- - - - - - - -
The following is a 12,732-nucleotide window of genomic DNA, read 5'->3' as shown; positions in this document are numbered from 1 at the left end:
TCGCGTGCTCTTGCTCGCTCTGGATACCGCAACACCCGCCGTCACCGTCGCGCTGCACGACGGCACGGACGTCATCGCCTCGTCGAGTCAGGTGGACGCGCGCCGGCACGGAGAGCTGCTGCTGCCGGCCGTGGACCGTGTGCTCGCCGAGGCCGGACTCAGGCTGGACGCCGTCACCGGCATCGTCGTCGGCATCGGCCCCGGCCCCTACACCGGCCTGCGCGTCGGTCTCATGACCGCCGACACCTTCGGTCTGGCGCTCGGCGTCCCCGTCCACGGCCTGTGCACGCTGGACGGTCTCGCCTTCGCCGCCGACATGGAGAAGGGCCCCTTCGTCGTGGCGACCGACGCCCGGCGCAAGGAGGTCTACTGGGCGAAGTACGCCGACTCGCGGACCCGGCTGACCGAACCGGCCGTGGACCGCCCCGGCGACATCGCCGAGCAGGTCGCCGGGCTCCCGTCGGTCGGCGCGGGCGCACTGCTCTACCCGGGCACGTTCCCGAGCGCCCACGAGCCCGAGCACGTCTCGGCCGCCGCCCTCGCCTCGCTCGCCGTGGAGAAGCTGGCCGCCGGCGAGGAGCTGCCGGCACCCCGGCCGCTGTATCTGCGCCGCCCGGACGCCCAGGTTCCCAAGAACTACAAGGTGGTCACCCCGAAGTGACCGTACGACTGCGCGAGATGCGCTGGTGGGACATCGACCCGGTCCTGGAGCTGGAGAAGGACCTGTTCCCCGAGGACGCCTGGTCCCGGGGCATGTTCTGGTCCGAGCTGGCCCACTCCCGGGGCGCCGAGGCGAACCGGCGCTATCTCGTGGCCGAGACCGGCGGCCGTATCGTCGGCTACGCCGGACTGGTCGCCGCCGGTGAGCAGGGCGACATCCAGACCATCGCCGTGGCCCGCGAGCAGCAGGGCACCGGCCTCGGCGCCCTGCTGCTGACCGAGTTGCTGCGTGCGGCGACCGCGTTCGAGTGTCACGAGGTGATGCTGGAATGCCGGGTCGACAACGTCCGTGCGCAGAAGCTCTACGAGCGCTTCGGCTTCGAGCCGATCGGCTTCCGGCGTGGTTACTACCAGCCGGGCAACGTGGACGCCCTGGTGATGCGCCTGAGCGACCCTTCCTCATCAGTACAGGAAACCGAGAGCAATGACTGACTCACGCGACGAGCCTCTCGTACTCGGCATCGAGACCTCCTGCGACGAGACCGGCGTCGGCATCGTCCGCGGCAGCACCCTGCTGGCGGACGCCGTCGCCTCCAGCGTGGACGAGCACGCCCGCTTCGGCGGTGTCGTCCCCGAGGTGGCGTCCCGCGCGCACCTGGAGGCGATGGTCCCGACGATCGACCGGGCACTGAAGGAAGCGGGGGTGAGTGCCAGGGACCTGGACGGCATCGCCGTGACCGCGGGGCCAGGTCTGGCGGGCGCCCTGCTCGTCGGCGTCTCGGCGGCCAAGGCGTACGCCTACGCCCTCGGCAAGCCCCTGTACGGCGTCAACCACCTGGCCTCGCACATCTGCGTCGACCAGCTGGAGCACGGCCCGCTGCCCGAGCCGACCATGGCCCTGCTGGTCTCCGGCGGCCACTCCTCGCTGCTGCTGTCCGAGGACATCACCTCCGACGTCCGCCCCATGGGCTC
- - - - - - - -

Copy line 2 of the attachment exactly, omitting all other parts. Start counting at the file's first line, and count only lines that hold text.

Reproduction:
TCGCGTGCTCTTGCTCGCTCTGGATACCGCAACACCCGCCGTCACCGTCGCGCTGCACGACGGCACGGACGTCATCGCCTCGTCGAGTCAGGTGGACGCGCGCCGGCACGGAGAGCTGCTGCTGCCGGCCGTGGACCGTGTGCTCGCCGAGGCCGGACTCAGGCTGGACGCCGTCACCGGCATCGTCGTCGGCATCGGCCCCGGCCCCTACACCGGCCTGCGCGTCGGTCTCATGACCGCCGACACCTTCGGTCTGGCGCTCGGCGTCCCCGTCCACGGCCTGTGCACGCTGGACGGTCTCGCCTTCGCCGCCGACATGGAGAAGGGCCCCTTCGTCGTGGCGACCGACGCCCGGCGCAAGGAGGTCTACTGGGCGAAGTACGCCGACTCGCGGACCCGGCTGACCGAACCGGCCGTGGACCGCCCCGGCGACATCGCCGAGCAGGTCGCCGGGCTCCCGTCGGTCGGCGCGGGCGCACTGCTCTACCCGGGCACGTTCCCGAGCGCCCACGAGCCCGAGCACGTCTCGGCCGCCGCCCTCGCCTCGCTCGCCGTGGAGAAGCTGGCCGCCGGCGAGGAGCTGCCGGCACCCCGGCCGCTGTATCTGCGCCGCCCGGACGCCCAGGTTCCCAAGAACTACAAGGTGGTCACCCCGAAGTGACCGTACGACTGCGCGAGATGCGCTGGTGGGACATCGACCCGGTCCTGGAGCTGGAGAAGGACCTGTTCCCCGAGGACGCCTGGTCCCGGGGCATGTTCTGGTCCGAGCTGGCCCACTCCCGGGGCGCCGAGGCGAACCGGCGCTATCTCGTGGCCGAGACCGGCGGCCGTATCGTCGGCTACGCCGGACTGGTCGCCGCCGGTGAGCAGGGCGACATCCAGACCATCGCCGTGGCCCGCGAGCAGCAGGGCACCGGCCTCGGCGCCCTGCTGCTGACCGAGTTGCTGCGTGCGGCGACCGCGTTCGAGTGTCACGAGGTGATGCTGGAATGCCGGGTCGACAACGTCCGTGCGCAGAAGCTCTACGAGCGCTTCGGCTTCGAGCCGATCGGCTTCCGGCGTGGTTACTACCAGCCGGGCAACGTGGACGCCCTGGTGATGCGCCTGAGCGACCCTTCCTCATCAGTACAGGAAACCGAGAGCAATGACTGACTCACGCGACGAGCCTCTCGTACTCGGCATCGAGACCTCCTGCGACGAGACCGGCGTCGGCATCGTCCGCGGCAGCACCCTGCTGGCGGACGCCGTCGCCTCCAGCGTGGACGAGCACGCCCGCTTCGGCGGTGTCGTCCCCGAGGTGGCGTCCCGCGCGCACCTGGAGGCGATGGTCCCGACGATCGACCGGGCACTGAAGGAAGCGGGGGTGAGTGCCAGGGACCTGGACGGCATCGCCGTGACCGCGGGGCCAGGTCTGGCGGGCGCCCTGCTCGTCGGCGTCTCGGCGGCCAAGGCGTACGCCTACGCCCTCGGCAAGCCCCTGTACGGCGTCAACCACCTGGCCTCGCACATCTGCGTCGACCAGCTGGAGCACGGCCCGCTGCCCGAGCCGACCATGGCCCTGCTGGTCTCCGGCGGCCACTCCTCGCTGCTGCTGTCCGAGGACATCACCTCCGACGTCCGCCCCATGGGCTC